Lets start with setting up our state machine. In our example we are going to create a few extra states so we can look at an example with four states. We will be using Morning, Day, Evening and Night. Start by creating a new class, I called mine TimeOfDayState. We will create a public enum called TimeOfDay, and enter in our states in the body. and a public TimeOfDay called currentTimeOfDay.

Now we can have our scripts react to this enum. I created a second class called EnvironmentManager that controls the environment, to quickly show how we can implement this state machine we just created.

you can see below, now based on the time of day it is, we have different logic that fires off. This is the most basic implementation of how a state machine works with beginner friendly code. If you want to see how to fully implement a game clock and use the state machine more efficiently I will be continuing below. I suggest you read a bit up on events and delegates and singleton pattern before going ahead. I will hopefully have some posts on those topics in the near future.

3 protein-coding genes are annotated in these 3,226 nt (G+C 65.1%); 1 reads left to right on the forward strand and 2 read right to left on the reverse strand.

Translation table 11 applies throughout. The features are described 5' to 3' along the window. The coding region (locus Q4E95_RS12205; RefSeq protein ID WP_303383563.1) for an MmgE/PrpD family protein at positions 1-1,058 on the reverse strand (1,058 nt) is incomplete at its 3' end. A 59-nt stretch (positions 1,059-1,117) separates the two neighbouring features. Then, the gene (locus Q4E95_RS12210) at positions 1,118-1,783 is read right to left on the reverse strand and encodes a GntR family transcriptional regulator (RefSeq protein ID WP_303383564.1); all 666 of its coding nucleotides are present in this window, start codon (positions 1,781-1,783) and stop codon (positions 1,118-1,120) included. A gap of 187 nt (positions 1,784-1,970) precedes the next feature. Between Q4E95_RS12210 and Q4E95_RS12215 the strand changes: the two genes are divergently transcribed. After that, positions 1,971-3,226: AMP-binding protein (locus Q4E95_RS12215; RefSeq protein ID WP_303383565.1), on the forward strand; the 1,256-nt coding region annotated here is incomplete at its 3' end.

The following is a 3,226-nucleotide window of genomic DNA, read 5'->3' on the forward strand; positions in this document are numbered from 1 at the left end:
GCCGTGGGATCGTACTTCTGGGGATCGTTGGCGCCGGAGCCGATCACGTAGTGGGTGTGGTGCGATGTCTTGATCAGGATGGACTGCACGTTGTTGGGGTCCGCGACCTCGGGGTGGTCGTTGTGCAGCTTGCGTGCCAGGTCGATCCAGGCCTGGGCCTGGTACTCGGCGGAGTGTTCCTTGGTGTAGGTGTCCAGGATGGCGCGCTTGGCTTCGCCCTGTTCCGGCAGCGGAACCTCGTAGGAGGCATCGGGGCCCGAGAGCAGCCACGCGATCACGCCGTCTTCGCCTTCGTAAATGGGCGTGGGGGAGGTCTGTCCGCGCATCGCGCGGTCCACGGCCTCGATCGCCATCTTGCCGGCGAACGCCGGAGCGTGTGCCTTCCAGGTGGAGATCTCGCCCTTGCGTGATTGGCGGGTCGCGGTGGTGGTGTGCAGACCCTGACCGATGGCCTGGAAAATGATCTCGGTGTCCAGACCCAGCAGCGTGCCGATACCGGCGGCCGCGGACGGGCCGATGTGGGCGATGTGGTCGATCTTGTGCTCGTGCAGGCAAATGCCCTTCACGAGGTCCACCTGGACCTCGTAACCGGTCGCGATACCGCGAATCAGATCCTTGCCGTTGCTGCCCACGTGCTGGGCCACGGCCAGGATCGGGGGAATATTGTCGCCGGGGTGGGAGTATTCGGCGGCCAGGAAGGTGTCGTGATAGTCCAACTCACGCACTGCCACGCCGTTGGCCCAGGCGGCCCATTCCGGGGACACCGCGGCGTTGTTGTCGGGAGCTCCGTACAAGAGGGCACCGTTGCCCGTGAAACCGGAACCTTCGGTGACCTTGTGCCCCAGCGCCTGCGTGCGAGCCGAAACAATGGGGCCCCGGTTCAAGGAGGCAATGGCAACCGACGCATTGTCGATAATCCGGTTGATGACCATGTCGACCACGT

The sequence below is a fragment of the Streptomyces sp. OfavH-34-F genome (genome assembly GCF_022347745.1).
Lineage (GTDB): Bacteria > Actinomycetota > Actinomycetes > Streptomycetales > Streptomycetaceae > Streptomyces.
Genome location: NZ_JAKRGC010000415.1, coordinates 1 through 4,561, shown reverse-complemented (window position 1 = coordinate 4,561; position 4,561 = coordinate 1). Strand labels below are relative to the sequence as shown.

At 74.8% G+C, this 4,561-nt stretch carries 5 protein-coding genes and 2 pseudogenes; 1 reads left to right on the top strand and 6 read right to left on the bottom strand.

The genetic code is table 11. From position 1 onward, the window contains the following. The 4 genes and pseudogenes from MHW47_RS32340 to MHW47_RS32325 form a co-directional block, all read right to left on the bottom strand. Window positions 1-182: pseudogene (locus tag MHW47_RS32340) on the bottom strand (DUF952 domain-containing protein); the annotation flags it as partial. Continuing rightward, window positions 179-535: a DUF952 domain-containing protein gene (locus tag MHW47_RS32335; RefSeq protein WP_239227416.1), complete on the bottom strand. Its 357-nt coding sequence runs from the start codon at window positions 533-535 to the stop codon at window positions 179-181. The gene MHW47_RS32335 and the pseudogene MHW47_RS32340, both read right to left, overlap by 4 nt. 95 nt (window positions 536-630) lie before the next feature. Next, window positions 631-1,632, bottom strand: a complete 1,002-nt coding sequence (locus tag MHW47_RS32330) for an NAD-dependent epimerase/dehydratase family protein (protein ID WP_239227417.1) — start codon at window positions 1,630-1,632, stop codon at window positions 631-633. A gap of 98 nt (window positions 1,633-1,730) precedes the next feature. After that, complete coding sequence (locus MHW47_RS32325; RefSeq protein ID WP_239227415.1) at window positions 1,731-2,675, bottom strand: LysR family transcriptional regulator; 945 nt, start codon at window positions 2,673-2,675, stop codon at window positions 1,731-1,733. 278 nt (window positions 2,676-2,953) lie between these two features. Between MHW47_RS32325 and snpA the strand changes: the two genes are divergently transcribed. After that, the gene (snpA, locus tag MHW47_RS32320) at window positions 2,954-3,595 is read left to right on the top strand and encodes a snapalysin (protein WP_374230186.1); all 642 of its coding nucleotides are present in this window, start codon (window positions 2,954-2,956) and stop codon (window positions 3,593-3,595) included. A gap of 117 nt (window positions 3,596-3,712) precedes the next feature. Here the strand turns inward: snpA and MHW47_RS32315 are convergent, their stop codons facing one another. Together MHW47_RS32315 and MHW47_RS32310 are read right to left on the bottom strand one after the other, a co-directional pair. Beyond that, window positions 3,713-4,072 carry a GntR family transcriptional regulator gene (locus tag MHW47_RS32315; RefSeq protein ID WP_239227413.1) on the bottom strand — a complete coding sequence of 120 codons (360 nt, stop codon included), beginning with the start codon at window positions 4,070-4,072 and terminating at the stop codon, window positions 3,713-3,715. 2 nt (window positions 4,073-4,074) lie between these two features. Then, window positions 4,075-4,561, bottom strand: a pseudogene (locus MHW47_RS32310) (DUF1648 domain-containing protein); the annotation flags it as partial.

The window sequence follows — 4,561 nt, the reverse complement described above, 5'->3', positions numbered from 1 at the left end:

Intermediate lesson: Finishing the Time of Day State Machine.

Lets get this whole system working, in an optimized and efficient manner. I'm going to go from the start as we are going to implement things just a bit differently. We will be using a singleton pattern in our state machine for easy and efficient use. We will also change the protection levels of some variables so that it adheres better to professional programming standards.

Below is a diagram of how I want the program to look, and we will build the systems off of it: